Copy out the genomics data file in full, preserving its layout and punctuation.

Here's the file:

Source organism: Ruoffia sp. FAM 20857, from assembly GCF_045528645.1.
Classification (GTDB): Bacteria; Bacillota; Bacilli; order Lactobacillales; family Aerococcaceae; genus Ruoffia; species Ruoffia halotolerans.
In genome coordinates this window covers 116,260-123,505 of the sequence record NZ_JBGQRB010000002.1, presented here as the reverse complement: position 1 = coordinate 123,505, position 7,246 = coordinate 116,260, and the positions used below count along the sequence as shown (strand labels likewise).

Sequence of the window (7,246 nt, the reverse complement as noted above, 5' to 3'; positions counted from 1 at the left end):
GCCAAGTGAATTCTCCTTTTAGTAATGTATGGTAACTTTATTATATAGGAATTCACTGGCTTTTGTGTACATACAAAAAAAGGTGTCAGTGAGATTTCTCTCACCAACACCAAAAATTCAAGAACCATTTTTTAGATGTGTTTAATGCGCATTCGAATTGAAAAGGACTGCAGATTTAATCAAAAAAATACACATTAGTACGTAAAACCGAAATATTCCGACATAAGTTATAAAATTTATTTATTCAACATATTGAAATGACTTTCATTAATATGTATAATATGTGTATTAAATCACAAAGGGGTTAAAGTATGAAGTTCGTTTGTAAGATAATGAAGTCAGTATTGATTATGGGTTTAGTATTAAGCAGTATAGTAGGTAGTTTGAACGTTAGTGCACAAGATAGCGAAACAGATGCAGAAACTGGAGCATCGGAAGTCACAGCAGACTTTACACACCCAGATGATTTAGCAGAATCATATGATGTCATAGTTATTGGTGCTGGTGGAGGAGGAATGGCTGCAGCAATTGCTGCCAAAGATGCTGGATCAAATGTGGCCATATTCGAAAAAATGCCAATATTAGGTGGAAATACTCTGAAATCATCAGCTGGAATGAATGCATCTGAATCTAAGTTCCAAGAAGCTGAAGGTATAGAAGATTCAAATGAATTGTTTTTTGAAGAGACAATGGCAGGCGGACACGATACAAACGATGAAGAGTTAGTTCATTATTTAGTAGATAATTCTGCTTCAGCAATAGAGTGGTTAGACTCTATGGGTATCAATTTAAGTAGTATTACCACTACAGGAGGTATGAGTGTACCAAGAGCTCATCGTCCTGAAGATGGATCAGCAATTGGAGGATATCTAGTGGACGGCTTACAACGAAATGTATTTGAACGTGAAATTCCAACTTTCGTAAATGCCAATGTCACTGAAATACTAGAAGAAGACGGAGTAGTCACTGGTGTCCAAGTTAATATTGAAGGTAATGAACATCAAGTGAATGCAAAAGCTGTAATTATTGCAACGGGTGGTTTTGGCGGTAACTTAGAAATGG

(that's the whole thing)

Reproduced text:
Source organism: Ruoffia sp. FAM 20857, from assembly GCF_045528645.1.
Classification (GTDB): Bacteria; Bacillota; Bacilli; order Lactobacillales; family Aerococcaceae; genus Ruoffia; species Ruoffia halotolerans.
In genome coordinates this window covers 116,260-123,505 of the sequence record NZ_JBGQRB010000002.1, presented here as the reverse complement: position 1 = coordinate 123,505, position 7,246 = coordinate 116,260, and the positions used below count along the sequence as shown (strand labels likewise).

Sequence of the window (7,246 nt, the reverse complement as noted above, 5' to 3'; positions counted from 1 at the left end):
GCCAAGTGAATTCTCCTTTTAGTAATGTATGGTAACTTTATTATATAGGAATTCACTGGCTTTTGTGTACATACAAAAAAAGGTGTCAGTGAGATTTCTCTCACCAACACCAAAAATTCAAGAACCATTTTTTAGATGTGTTTAATGCGCATTCGAATTGAAAAGGACTGCAGATTTAATCAAAAAAATACACATTAGTACGTAAAACCGAAATATTCCGACATAAGTTATAAAATTTATTTATTCAACATATTGAAATGACTTTCATTAATATGTATAATATGTGTATTAAATCACAAAGGGGTTAAAGTATGAAGTTCGTTTGTAAGATAATGAAGTCAGTATTGATTATGGGTTTAGTATTAAGCAGTATAGTAGGTAGTTTGAACGTTAGTGCACAAGATAGCGAAACAGATGCAGAAACTGGAGCATCGGAAGTCACAGCAGACTTTACACACCCAGATGATTTAGCAGAATCATATGATGTCATAGTTATTGGTGCTGGTGGAGGAGGAATGGCTGCAGCAATTGCTGCCAAAGATGCTGGATCAAATGTGGCCATATTCGAAAAAATGCCAATATTAGGTGGAAATACTCTGAAATCATCAGCTGGAATGAATGCATCTGAATCTAAGTTCCAAGAAGCTGAAGGTATAGAAGATTCAAATGAATTGTTTTTTGAAGAGACAATGGCAGGCGGACACGATACAAACGATGAAGAGTTAGTTCATTATTTAGTAGATAATTCTGCTTCAGCAATAGAGTGGTTAGACTCTATGGGTATCAATTTAAGTAGTATTACCACTACAGGAGGTATGAGTGTACCAAGAGCTCATCGTCCTGAAGATGGATCAGCAATTGGAGGATATCTAGTGGACGGCTTACAACGAAATGTATTTGAACGTGAAATTCCAACTTTCGTAAATGCCAATGTCACTGAAATACTAGAAGAAGACGGAGTAGTCACTGGTGTCCAAGTTAATATTGAAGGTAATGAACATCAAGTGAATGCAAAAGCTGTAATTATTGCAACGGGTGGTTTTGGCGGTAACTTAGAAATGG